By Mark Maske
Washington Post Staff Writer
Tuesday, January 25, 2011; 12:55 AM
The Super Bowl pits two standout quarterbacks, Pittsburgh's Ben Roethlisberger and Green Bay's Aaron Rodgers, against the defenses that gave up the fewest points in the NFL this season, a rare claim for the importance of defensive play in the highest-scoring season in 45 years.
The Steelers allowed just 232 points during the regular season, an average of 14.5 per game. They were trailed closely by the Packers, who yielded 240 points, or 15 per game.
"Any time you can help contribute to such a great organization by bringing home - hopefully bringing home - world championships, it means a great deal," Packers linebacker Clay Matthews said. "Obviously we have a great team. . . . We have one more game to accomplish. But we feel good about where we are. We're playing some good ball against some good teams."
It's an intriguing matchup between two tradition-rich franchises with highly loyal followings. The Steelers will be trying for their seventh Super Bowl title when they face the Packers in Dallas 12 days from now. They've won six of their seven previous appearances, and are in the Super Bowl for the third time in the past six seasons. Roethlisberger will be attempting to join New England's Tom Brady as the active leader among quarterbacks with three Super Bowl victories, and Mike Tomlin is seeking his second Super Bowl win in only his fourth season as the Steelers' coach.
"There are 32 teams that start this journey and there's two left, and we're fortunate enough to be one of them. It's awesome," Tomlin said after Sunday's 24-19 victory over the New York Jets at Heinz Field in the AFC title game.
The Steelers are the all-time leader in Super Bowl wins. The Packers are back in the big game for the first time since they lost to the Denver Broncos on Jan. 25, 1998, in the second of two straight Green Bay appearances in the game under then-coach Mike Holmgren and then-quarterback Brett Favre. The Packers have three Super Bowl triumphs of their own, along with nine NFL titles prior to the Super Bowl era.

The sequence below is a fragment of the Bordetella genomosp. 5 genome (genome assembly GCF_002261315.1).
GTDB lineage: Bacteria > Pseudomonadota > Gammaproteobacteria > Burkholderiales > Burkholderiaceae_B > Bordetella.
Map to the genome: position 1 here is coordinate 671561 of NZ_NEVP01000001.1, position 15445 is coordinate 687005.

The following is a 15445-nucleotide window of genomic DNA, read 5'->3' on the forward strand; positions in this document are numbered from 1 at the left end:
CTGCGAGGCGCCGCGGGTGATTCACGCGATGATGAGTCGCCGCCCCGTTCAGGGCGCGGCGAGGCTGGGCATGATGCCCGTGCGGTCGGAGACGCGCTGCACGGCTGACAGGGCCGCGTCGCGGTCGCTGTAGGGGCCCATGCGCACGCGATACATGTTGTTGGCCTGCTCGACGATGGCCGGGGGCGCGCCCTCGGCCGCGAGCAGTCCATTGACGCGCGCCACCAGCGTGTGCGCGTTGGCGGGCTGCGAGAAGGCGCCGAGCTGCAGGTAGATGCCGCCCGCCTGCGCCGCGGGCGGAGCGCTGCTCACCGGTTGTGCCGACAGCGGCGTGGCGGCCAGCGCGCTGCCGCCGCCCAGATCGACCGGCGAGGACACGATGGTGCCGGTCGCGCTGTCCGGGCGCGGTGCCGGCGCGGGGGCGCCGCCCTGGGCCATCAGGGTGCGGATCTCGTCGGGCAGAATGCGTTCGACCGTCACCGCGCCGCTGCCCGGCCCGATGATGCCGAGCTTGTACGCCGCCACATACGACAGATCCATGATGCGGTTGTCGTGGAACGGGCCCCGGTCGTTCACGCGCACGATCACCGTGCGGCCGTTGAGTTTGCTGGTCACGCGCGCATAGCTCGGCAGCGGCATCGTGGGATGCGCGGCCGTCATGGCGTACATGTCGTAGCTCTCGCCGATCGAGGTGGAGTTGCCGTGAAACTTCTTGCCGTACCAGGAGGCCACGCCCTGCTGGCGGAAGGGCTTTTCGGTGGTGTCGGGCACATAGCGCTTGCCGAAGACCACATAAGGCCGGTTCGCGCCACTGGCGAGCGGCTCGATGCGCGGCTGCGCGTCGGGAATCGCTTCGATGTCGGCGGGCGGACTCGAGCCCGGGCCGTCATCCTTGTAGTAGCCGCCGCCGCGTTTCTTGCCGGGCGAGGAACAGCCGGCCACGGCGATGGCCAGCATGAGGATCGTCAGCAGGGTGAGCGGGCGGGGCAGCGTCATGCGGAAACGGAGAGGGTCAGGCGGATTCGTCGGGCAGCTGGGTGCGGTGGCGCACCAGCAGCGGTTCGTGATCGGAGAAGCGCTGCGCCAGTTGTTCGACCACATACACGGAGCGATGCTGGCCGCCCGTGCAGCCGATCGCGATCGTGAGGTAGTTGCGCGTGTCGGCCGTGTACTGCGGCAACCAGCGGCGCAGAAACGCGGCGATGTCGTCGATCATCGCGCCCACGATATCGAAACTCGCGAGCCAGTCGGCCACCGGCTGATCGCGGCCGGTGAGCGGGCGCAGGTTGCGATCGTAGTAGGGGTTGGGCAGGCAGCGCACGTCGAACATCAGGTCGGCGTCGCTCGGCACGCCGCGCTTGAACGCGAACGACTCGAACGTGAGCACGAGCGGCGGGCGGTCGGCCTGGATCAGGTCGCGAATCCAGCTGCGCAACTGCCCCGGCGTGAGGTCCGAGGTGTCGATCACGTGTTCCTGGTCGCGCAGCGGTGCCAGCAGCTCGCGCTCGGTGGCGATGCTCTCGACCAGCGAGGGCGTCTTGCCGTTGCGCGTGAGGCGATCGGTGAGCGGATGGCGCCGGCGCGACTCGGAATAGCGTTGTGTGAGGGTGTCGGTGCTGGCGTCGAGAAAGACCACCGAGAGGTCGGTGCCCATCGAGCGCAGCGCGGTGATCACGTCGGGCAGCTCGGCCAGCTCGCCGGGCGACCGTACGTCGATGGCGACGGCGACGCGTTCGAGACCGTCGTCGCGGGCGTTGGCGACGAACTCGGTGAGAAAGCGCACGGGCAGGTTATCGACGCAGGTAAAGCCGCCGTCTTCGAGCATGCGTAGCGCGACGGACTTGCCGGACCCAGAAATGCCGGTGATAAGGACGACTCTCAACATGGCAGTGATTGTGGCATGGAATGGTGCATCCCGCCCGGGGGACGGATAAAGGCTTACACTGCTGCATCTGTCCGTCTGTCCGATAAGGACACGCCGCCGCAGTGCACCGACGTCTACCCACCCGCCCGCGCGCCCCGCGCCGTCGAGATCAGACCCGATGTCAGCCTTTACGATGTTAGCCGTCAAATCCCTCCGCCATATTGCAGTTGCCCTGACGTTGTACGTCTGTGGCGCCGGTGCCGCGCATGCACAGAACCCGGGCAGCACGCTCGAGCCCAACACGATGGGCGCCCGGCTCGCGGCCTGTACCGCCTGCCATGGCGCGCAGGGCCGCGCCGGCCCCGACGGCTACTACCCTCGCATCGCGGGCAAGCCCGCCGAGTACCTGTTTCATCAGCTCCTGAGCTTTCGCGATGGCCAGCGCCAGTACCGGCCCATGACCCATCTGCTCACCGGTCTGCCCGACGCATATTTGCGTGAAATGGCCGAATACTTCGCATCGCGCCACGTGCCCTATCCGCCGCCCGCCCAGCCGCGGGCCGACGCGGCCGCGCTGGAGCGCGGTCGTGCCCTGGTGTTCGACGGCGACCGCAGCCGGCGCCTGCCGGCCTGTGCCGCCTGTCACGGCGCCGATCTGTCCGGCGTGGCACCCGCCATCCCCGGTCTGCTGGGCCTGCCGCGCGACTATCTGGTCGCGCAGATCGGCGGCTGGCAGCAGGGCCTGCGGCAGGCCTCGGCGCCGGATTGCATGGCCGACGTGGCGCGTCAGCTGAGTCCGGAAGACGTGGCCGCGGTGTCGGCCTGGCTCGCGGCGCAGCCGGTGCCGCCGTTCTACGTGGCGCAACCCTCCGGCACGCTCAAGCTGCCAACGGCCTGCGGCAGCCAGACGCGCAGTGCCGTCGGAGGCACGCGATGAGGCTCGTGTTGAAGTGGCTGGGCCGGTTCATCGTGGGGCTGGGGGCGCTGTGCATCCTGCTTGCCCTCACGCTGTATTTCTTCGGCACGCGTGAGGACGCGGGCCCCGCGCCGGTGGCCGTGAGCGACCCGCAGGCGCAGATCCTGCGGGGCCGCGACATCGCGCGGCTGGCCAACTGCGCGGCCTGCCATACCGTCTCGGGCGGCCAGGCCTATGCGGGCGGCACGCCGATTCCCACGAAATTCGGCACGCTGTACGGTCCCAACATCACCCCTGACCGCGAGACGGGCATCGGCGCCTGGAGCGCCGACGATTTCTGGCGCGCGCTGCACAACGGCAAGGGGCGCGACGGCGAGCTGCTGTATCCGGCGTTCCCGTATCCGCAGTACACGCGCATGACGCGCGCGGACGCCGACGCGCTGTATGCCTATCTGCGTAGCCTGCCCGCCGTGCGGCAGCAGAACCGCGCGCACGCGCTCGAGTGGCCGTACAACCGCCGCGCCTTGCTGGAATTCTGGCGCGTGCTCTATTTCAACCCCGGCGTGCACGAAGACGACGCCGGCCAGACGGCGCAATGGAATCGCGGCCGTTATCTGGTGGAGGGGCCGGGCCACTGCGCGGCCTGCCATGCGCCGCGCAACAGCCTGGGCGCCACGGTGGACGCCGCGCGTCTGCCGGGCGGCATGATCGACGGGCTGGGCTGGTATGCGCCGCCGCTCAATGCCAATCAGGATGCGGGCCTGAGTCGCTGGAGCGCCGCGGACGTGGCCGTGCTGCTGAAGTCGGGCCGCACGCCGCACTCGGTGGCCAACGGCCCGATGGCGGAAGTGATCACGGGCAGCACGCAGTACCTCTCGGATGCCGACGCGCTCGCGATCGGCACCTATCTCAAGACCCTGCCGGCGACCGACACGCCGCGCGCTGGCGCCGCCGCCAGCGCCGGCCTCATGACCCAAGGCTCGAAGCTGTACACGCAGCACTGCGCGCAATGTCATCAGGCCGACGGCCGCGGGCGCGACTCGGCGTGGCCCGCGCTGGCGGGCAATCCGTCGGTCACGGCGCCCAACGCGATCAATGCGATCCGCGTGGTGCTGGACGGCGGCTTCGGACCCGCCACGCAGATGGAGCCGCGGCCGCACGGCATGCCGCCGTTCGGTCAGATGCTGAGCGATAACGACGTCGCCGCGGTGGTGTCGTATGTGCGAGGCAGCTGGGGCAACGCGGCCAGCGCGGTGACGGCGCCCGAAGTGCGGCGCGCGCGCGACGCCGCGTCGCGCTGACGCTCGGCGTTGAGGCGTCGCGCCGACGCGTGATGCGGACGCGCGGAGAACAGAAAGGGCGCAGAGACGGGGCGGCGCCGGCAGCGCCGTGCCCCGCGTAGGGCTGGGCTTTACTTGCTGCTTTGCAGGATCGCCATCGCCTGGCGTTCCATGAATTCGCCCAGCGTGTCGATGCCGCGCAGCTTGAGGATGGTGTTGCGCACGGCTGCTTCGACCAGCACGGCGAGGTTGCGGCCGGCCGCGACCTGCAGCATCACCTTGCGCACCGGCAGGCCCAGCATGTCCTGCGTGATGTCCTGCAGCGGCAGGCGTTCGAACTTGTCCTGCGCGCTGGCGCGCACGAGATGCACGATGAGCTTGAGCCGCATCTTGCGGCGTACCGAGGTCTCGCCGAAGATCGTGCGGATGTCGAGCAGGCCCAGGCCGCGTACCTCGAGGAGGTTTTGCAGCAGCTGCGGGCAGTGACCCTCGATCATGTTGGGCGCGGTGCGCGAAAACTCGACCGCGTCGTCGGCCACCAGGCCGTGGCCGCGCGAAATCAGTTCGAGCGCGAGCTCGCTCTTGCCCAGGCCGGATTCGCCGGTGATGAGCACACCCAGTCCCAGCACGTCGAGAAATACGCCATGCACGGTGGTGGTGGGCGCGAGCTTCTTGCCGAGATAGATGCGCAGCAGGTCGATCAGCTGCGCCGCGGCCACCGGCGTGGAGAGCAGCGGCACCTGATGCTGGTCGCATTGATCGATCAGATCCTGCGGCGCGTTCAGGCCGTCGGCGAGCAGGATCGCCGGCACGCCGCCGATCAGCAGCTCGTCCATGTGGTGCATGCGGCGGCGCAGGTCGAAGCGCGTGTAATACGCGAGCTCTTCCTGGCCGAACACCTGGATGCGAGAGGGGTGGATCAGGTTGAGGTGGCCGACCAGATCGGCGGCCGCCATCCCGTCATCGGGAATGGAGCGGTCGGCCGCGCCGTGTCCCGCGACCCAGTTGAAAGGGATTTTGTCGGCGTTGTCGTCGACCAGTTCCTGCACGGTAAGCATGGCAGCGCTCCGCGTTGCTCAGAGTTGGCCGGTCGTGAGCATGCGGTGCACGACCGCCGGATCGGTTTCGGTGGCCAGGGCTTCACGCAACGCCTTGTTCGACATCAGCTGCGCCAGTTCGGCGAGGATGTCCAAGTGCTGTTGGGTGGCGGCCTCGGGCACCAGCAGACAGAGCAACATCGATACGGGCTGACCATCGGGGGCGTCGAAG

But this will be the first Super Bowl for Packers Coach Mike McCarthy and Rodgers.
"It still maybe hasn't really hit home entirely," Rodgers said after the Packers' 21-14 victory at Chicago in the NFC championship game Sunday. "It's just what I dreamt about as a kid growing up in Northern California watching Joe Montana all those years, and Steve Young when Joe moved on. . . It's amazing to know that I'll be living out my dream in two weeks in Dallas."
Rodgers is in his third season as the Packers starter since the team's brain trust of McCarthy, General Manager Ted Thompson and club president Mark Murphy decided in the summer of 2008 to trade Favre - who had retired but changed his mind and wanted to return - to the New York Jets.
"There is a ladder that you have to climb," McCarthy said Sunday night of Rodgers. "You have to first show that you belong as a starter. He definitely showed that in his first year. . . . He is definitely in the upper echelon as far as the way he plays statistically. The next step is to win playoff games. He has accomplished that now. Now he gets the challenge to be a Super Bowl champion."
McCarthy, a Pittsburgh native, will coach against his hometown team. He has the Packers in the Super Bowl in his fifth season as their coach, the same length of time it took Holmgren to win a Super Bowl title in Green Bay.
"Definitely, this is the highlight of my professional career," McCarthy said.
The Packers reached the Super Bowl as the sixth-seeded team in the NFC playoffs, getting road wins against the conference's three top playoff seeds - in Philadelphia against the third-seeded Eagles, in Atlanta against the top-seeded Falcons and in Chicago against the second-seeded Bears.
The Steelers won the Super Bowl in the 2005 season as the AFC's sixth playoff seed. They took a less arduous path to this Super Bowl, playing two home games during the AFC playoffs as the second seed and prevailing Sunday against the sixth-seeded Jets.
The Steelers have some of the league's top defensive playmakers in linebacker James Harrison and safety Troy Polamalu. The Pittsburgh defense contributed a key goal-line stand Sunday against the Jets.
Matthews was fourth in the league with 131/2 sacks during the regular season. A Green Bay secondary that includes the 2009 NFL defensive player of the year, cornerback Charles Woodson, got major postseason contributions from young cornerbacks Tramon Williams and Sam Shields. Nose tackle B.J. Raji made the decisive play against the Bears with a touchdown on an interception return.
Matthews will be among the Green Bay pass rushers chasing Roethlisberger. Two of Roethlisberger's wide receivers - Hines Ward and Santonio Holmes, who is now with the Jets - have won Super Bowl most valuable player honors, but Roethlisberger never has captured the award himself. He reaches his third Super Bowl, to conclude a season that began with him serving a four-game suspension for violating the NFL's personal conduct policy.
"We as a team put a lot of stuff behind us early and found a way to get it done," he said after Sunday's win. "We weren't always the prettiest team. But we had guys step up and fill in for guys at critical times in games and the season. Some young guys stepped up and made some plays that you don't normally see. And so I'm just really proud of that group of guys over there."